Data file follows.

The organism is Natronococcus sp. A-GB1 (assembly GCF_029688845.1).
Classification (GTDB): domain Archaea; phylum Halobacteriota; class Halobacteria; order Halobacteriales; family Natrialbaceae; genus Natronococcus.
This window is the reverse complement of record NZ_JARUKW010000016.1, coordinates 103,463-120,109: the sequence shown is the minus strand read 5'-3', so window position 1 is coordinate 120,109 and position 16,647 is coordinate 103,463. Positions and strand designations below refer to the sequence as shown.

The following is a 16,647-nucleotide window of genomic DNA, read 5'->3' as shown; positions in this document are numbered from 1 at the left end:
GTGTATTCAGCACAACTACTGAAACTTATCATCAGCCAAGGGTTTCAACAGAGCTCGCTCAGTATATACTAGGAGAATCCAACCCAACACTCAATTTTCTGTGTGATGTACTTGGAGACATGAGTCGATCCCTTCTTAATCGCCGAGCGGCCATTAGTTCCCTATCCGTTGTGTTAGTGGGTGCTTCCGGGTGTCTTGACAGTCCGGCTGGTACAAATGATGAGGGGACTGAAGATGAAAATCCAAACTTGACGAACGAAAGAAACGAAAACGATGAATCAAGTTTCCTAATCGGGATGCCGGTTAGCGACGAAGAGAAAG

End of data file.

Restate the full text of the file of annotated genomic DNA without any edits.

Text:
The organism is Natronococcus sp. A-GB1 (assembly GCF_029688845.1).
Classification (GTDB): domain Archaea; phylum Halobacteriota; class Halobacteria; order Halobacteriales; family Natrialbaceae; genus Natronococcus.
This window is the reverse complement of record NZ_JARUKW010000016.1, coordinates 103,463-120,109: the sequence shown is the minus strand read 5'-3', so window position 1 is coordinate 120,109 and position 16,647 is coordinate 103,463. Positions and strand designations below refer to the sequence as shown.

The following is a 16,647-nucleotide window of genomic DNA, read 5'->3' as shown; positions in this document are numbered from 1 at the left end:
GTGTATTCAGCACAACTACTGAAACTTATCATCAGCCAAGGGTTTCAACAGAGCTCGCTCAGTATATACTAGGAGAATCCAACCCAACACTCAATTTTCTGTGTGATGTACTTGGAGACATGAGTCGATCCCTTCTTAATCGCCGAGCGGCCATTAGTTCCCTATCCGTTGTGTTAGTGGGTGCTTCCGGGTGTCTTGACAGTCCGGCTGGTACAAATGATGAGGGGACTGAAGATGAAAATCCAAACTTGACGAACGAAAGAAACGAAAACGATGAATCAAGTTTCCTAATCGGGATGCCGGTTAGCGACGAAGAGAAAG